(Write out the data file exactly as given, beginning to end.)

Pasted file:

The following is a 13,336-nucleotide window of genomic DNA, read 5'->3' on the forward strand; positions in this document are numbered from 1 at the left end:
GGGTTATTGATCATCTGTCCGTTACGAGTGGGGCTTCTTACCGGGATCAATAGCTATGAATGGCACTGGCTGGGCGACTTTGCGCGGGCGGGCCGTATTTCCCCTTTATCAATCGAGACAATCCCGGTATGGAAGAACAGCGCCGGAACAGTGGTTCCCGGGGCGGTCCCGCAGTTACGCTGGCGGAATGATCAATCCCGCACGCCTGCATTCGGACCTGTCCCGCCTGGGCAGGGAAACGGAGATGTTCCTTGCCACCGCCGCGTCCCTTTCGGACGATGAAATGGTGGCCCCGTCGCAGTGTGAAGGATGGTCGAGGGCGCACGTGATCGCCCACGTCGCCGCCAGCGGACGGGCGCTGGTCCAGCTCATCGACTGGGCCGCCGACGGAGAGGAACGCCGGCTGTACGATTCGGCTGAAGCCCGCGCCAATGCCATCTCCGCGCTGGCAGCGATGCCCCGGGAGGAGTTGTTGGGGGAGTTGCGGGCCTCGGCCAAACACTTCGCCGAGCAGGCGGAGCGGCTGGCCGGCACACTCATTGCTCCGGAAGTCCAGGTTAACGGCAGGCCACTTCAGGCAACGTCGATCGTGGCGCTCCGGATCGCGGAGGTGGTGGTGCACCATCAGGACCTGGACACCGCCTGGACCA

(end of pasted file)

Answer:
The following is a 13,336-nucleotide window of genomic DNA, read 5'->3' on the forward strand; positions in this document are numbered from 1 at the left end:
GGGTTATTGATCATCTGTCCGTTACGAGTGGGGCTTCTTACCGGGATCAATAGCTATGAATGGCACTGGCTGGGCGACTTTGCGCGGGCGGGCCGTATTTCCCCTTTATCAATCGAGACAATCCCGGTATGGAAGAACAGCGCCGGAACAGTGGTTCCCGGGGCGGTCCCGCAGTTACGCTGGCGGAATGATCAATCCCGCACGCCTGCATTCGGACCTGTCCCGCCTGGGCAGGGAAACGGAGATGTTCCTTGCCACCGCCGCGTCCCTTTCGGACGATGAAATGGTGGCCCCGTCGCAGTGTGAAGGATGGTCGAGGGCGCACGTGATCGCCCACGTCGCCGCCAGCGGACGGGCGCTGGTCCAGCTCATCGACTGGGCCGCCGACGGAGAGGAACGCCGGCTGTACGATTCGGCTGAAGCCCGCGCCAATGCCATCTCCGCGCTGGCAGCGATGCCCCGGGAGGAGTTGTTGGGGGAGTTGCGGGCCTCGGCCAAACACTTCGCCGAGCAGGCGGAGCGGCTGGCCGGCACACTCATTGCTCCGGAAGTCCAGGTTAACGGCAGGCCACTTCAGGCAACGTCGATCGTGGCGCTCCGGATCGCGGAGGTGGTGGTGCACCATCAGGACCTGGACACCGCCTGGACCA